Saturday, September 20, 2014
Search
  
Submit your own News for
inclusion in our Site.
Click here...
Breaking News
Android L To Support Encryption By Default
Microsoft Outlines Basic Elements Of Direct3D 12
New GeForce WHQL Driver Released
Panasonic and Leica Expand Partnership Agreement
Acer Brings 4K2K Displays With NVIDIA G-SYNC to The US
Order Your Samsung Galaxy Note 4 Today
TSMC Acquires EUV Machines For 10nm Chips
Atmos Firmware Update for Pioneer Elite SC Receivers Coming this Month
Active Discussions
Yamaha CRW-F1UX
help questions structure DVDR
Made video, won't play back easily
Questions durability monitor LCD
Questions fungus CD/DVD Media, Some expert engineer in optical media can help me?
CD, DVD and Blu-ray burning for Android in development
IBM supercharges Power servers with graphics chips
Werner Vogels: four cloud computing trends for 2014
 Home > News > General Computing > Microso...
Last 7 Days News : SU MO TU WE TH FR SA All News

Wednesday, September 07, 2011
Microsoft Brings Hyper-V to Windows 8 Client


Microsoft will support virtualization on the Windows 8, a feature previously available in Windows Server releases.

In building Windows 8 Microsoft worked to enable Hyper-V, the machine virtualization technology that has been part of the last 2 releases of Windows Server, to function on the client OS as well. In brief, Hyper-V lets you run more than one 32-bit or 64-bit x86 operating system at the same time on the same computer. Instead of working directly with the computer's hardware, the operating systems run inside of a virtual machine (VM).

Hyper-V enables developers to maintain multiple test environments and provides a simple mechanism to quickly switch between these environments without incurring additional hardware costs. The IT administrator gets the additional benefit of virtual machine parity and a common management experience across Hyper-V in Windows Server and Windows Client.

Hyper-V requires a 64-bit system that has Second Level Address Translation (SLAT). SLAT is a feature present in the current generation of 64-bit processors by Intel & AMD. This means that you?ll also need a 64-bit version of Windows 8, and at least 4GB of RAM. Hyper-V does support creation of both 32-bit and 64-bit operating systems in the VMs.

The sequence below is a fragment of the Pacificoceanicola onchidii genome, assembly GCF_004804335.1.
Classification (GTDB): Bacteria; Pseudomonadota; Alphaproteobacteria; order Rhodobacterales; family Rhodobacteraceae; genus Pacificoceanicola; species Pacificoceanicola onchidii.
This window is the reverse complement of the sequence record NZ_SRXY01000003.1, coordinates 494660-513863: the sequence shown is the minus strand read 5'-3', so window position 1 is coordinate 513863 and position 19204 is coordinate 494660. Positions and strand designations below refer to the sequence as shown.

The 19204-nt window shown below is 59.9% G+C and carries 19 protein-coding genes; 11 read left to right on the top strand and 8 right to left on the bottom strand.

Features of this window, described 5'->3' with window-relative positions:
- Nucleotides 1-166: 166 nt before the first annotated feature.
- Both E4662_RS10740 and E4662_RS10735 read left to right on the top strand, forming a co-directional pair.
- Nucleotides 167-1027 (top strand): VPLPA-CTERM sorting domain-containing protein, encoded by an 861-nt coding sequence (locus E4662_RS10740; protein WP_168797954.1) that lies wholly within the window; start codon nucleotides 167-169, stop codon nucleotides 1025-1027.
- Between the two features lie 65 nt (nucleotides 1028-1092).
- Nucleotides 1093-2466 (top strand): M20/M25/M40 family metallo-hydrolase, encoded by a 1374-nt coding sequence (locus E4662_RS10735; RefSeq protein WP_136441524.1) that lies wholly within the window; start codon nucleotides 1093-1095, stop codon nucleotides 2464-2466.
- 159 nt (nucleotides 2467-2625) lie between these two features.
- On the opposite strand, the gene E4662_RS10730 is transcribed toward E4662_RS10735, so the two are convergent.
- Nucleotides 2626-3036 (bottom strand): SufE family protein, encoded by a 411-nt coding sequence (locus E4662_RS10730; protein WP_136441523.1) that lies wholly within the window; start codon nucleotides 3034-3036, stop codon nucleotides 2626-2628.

Hyper-V's dynamic memory allows memory needed by the VM to be allocated and de-allocated dynamically (you specify a minimum and maximum) and share unused memory between VMs. You can run 3 or 4 VMs on a machine that has 4GB of RAM but you will need more RAM for 5 or more VMs. On the other end of the spectrum, you can also create large VMs with 32 processors and 512GB RAM.

As for user experience with VMs, Windows provides two mechanisms to peek into the Virtual Machine: the VM Console and the Remote Desktop Connection.

The VM Console (also known as VMConnect) is a console view of the VM. It provides a single monitor view of the VM with resolution up to 1600x1200 in 32-bit color. This console provides you with the ability to view the VM?s booting process.

For a richer experience, you can connect to the VM using the Remote Desktop Connection (RDC). With RDC, the VM takes advantage of capabilities present on your physical PC. For example, if you have multiple monitors, then the VM can show its graphics on all these monitors. Similarly, if you have a multipoint touch-enabled interface on your PC, then the VM can use this interface to give you a touch experience. The VM also has full multimedia capability by leveraging the physical system's speakers and microphone. The Root OS (i.e. the main Windows OS that's managing the VMs) can also share its clipboard and folders with the VMs. And finally, with RDC, you can also attach any USB device directly to the VM.